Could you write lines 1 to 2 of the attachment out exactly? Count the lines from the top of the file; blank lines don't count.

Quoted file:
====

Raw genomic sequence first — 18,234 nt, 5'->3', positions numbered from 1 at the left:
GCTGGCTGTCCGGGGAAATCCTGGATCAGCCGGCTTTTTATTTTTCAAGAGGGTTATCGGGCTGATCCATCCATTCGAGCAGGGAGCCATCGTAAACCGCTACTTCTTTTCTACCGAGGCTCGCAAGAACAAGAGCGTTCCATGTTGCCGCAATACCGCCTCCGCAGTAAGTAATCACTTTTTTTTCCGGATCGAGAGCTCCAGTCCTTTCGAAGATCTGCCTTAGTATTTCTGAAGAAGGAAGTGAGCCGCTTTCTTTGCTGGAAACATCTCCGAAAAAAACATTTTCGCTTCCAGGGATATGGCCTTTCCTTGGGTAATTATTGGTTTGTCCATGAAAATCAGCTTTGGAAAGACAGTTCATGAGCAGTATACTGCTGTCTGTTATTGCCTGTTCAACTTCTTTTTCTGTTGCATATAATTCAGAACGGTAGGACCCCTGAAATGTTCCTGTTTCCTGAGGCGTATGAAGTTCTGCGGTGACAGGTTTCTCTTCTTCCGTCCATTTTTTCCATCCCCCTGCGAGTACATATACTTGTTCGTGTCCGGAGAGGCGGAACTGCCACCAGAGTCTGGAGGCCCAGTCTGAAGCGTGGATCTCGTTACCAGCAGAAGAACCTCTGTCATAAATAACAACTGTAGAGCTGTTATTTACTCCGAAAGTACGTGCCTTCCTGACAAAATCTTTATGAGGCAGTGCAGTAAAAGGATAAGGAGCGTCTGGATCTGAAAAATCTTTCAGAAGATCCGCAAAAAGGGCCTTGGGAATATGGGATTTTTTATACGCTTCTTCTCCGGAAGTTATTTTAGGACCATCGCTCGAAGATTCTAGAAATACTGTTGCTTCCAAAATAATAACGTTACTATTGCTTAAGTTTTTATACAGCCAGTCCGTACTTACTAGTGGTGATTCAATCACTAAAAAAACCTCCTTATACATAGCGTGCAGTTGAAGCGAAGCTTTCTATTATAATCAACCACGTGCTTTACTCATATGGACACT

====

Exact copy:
Raw genomic sequence first — 18,234 nt, 5'->3', positions numbered from 1 at the left:
GCTGGCTGTCCGGGGAAATCCTGGATCAGCCGGCTTTTTATTTTTCAAGAGGGTTATCGGGCTGATCCATCCATTCGAGCAGGGAGCCATCGTAAACCGCTACTTCTTTTCTACCGAGGCTCGCAAGAACAAGAGCGTTCCATGTTGCCGCAATACCGCCTCCGCAGTAAGTAATCACTTTTTTTTCCGGATCGAGAGCTCCAGTCCTTTCGAAGATCTGCCTTAGTATTTCTGAAGAAGGAAGTGAGCCGCTTTCTTTGCTGGAAACATCTCCGAAAAAAACATTTTCGCTTCCAGGGATATGGCCTTTCCTTGGGTAATTATTGGTTTGTCCATGAAAATCAGCTTTGGAAAGACAGTTCATGAGCAGTATACTGCTGTCTGTTATTGCCTGTTCAACTTCTTTTTCTGTTGCATATAATTCAGAACGGTAGGACCCCTGAAATGTTCCTGTTTCCTGAGGCGTATGAAGTTCTGCGGTGACAGGTTTCTCTTCTTCCGTCCATTTTTTCCATCCCCCTGCGAGTACATATACTTGTTCGTGTCCGGAGAGGCGGAACTGCCACCAGAGTCTGGAGGCCCAGTCTGAAGCGTGGATCTCGTTACCAGCAGAAGAACCTCTGTCATAAATAACAACTGTAGAGCTGTTATTTACTCCGAAAGTACGTGCCTTCCTGACAAAATCTTTATGAGGCAGTGCAGTAAAAGGATAAGGAGCGTCTGGATCTGAAAAATCTTTCAGAAGATCCGCAAAAAGGGCCTTGGGAATATGGGATTTTTTATACGCTTCTTCTCCGGAAGTTATTTTAGGACCATCGCTCGAAGATTCTAGAAATACTGTTGCTTCCAAAATAATAACGTTACTATTGCTTAAGTTTTTATACAGCCAGTCCGTACTTACTAGTGGTGATTCAATCACTAAAAAAACCTCCTTATACATAGCGTGCAGTTGAAGCGAAGCTTTCTATTATAATCAACCACGTGCTTTACTCATATGGACACT